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Greg Tardy’s third release as a leader drives the mainstream highways with both a classic quartet and quintet format. Two-thirds of the album is original material that the saxophonist personalizes with an impressionistic touch. Working with Elvin Jones from 1993-95 has left a driving, forceful influence with Tardy; yet his heart moves him to other places as well.
Composed for a friend, pianist James Hurt, "Mr. Hurt" is built on the chord changes to "What Is This Thing Called Love," but results in a funky, Bo Diddley kind of party mood. "Second Wave" moves rapidly; both busy and light. It’s a dedication to his niece and his sister – an image the artist has placed "on canvas" to explain his feelings. Qualifying as a leading member of the generation following those 1990s "young lions," Tardy already has his own voice and is on track to help write the next chapter in jazz history.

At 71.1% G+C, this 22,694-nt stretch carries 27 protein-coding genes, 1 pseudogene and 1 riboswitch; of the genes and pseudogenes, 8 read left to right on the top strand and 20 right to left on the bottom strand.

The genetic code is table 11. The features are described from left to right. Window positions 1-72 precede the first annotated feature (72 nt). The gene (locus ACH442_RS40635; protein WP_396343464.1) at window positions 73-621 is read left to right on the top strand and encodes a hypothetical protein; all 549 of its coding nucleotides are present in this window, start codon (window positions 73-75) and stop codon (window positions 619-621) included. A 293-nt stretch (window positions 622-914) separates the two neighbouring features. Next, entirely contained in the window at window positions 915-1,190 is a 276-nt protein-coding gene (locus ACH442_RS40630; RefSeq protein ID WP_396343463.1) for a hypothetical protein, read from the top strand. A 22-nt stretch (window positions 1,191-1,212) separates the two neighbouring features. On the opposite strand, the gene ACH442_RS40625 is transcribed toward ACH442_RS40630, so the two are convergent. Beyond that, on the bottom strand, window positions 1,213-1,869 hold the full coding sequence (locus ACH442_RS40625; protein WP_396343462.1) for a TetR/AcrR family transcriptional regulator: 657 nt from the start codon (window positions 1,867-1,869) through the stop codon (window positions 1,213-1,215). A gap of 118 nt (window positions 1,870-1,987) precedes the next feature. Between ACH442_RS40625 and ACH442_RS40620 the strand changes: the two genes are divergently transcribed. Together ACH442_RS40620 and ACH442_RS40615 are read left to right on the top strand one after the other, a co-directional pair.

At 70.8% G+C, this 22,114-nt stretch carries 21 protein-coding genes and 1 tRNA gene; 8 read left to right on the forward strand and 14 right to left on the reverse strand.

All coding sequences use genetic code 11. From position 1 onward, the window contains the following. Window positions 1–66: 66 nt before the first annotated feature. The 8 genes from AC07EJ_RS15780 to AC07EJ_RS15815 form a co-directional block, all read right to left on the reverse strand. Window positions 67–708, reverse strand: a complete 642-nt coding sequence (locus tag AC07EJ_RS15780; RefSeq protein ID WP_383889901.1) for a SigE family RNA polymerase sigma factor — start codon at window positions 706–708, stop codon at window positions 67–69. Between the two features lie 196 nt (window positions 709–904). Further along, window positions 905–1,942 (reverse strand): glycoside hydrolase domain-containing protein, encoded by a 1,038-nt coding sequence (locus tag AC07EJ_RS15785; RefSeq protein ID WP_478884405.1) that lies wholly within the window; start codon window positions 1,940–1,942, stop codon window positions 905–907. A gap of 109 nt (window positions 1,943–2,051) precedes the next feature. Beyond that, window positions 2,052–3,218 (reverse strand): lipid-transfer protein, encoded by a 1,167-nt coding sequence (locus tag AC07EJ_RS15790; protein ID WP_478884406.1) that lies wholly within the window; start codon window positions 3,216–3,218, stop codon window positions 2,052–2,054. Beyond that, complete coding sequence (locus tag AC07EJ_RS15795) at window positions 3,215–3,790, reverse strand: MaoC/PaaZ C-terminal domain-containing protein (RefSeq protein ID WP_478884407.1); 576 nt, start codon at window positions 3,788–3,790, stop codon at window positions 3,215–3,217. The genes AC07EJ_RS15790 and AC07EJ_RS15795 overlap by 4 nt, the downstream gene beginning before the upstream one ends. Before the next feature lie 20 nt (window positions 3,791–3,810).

Track Listing: The Hidden Light; The Living Hope; Beyond The Prison Doors (Venus Flytrap); Mr. Hurt; They Say It
Personnel: Gregory Tardy- tenor saxophone; Nicholas Payton- trumpet on "The Living Hope" and "Educated Freedom," flugelhorn on "The Hidden Light;" Antonio Hart- alto saxophone on "Second Wave;" George Colligan, Xavier Davis- piano; Sean Conly- bass; Eric Harland- drums.
I love jazz because anything is possible; it has few rules and the best jazz breaks those ones. I prefer free improv because it doesn't really have any rules at all.
I was first exposed to jazz in my teens (in the late sixties).
The first jazz record I bought was Filles de Kilimanjaro by Miles Davis, shortly followed by Extrapolation by John McLaughlin.
My advice to new listeners is to listen as widely as possible and not to make snap judgments--stick with it.